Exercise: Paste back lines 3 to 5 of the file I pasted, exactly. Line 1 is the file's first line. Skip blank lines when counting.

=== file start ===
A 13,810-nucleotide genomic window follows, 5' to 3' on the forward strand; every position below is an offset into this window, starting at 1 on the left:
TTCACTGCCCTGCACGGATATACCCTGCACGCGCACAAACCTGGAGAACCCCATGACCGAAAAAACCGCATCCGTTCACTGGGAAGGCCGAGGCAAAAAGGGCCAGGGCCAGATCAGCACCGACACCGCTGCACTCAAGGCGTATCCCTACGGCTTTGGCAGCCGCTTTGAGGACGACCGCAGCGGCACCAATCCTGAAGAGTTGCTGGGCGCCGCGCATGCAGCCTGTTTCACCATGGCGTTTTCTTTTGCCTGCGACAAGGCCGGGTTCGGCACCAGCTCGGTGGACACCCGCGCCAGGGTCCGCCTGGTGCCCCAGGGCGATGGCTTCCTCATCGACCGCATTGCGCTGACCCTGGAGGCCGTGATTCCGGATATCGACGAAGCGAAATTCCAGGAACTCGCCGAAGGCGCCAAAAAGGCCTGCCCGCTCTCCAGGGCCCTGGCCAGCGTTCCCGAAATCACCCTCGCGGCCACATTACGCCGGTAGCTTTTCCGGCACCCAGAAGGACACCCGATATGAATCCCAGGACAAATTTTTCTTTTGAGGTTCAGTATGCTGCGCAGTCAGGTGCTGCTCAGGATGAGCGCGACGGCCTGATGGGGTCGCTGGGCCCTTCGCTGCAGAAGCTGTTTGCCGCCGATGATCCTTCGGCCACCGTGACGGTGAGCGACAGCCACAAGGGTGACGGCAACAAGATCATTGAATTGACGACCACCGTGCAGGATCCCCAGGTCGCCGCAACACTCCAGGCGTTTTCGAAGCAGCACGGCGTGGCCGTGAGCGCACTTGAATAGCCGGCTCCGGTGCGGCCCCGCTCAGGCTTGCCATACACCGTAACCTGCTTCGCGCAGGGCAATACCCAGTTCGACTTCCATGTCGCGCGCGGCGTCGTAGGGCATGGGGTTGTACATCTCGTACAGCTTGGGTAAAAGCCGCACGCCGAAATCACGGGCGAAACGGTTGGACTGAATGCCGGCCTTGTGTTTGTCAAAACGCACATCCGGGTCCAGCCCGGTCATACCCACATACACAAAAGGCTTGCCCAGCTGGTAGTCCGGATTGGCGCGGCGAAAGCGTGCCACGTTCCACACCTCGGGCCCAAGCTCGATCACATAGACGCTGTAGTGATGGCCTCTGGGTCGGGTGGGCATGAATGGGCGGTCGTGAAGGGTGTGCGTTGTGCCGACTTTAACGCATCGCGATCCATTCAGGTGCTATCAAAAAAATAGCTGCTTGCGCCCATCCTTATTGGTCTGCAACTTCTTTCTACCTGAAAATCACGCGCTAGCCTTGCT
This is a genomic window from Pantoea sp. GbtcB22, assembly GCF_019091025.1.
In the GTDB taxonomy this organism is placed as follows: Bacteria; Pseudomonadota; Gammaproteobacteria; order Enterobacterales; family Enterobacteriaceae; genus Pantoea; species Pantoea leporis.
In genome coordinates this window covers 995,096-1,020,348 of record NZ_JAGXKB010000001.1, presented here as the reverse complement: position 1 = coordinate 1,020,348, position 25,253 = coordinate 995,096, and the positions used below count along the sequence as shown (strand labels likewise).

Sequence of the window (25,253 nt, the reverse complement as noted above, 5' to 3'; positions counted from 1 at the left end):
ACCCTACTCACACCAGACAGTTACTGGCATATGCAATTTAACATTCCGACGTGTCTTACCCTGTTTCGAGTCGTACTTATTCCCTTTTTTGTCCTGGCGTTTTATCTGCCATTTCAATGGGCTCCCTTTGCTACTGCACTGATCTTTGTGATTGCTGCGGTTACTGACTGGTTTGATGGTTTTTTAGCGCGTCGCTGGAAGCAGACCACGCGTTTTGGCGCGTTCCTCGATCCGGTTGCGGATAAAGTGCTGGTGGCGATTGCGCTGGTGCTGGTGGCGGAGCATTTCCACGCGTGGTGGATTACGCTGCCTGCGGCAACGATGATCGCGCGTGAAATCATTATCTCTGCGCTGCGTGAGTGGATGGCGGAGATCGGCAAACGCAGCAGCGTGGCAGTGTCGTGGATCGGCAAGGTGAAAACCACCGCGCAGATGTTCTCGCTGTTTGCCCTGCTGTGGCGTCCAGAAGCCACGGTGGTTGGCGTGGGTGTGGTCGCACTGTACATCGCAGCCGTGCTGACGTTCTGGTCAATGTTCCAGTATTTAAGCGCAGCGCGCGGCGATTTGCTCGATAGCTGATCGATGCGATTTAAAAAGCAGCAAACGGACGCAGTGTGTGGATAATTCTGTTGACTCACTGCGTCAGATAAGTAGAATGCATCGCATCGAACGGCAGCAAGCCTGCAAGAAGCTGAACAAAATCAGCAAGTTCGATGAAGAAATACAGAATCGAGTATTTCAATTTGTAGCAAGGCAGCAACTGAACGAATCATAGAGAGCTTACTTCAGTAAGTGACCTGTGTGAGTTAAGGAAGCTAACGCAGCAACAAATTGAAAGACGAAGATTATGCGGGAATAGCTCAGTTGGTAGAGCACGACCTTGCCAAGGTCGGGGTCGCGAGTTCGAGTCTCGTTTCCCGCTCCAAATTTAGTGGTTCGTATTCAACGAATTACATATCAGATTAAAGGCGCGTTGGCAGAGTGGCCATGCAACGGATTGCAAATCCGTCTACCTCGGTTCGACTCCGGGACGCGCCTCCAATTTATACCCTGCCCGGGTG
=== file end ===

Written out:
This is a genomic window from Pantoea sp. GbtcB22, assembly GCF_019091025.1.
In the GTDB taxonomy this organism is placed as follows: Bacteria; Pseudomonadota; Gammaproteobacteria; order Enterobacterales; family Enterobacteriaceae; genus Pantoea; species Pantoea leporis.
In genome coordinates this window covers 995,096-1,020,348 of record NZ_JAGXKB010000001.1, presented here as the reverse complement: position 1 = coordinate 1,020,348, position 25,253 = coordinate 995,096, and the positions used below count along the sequence as shown (strand labels likewise).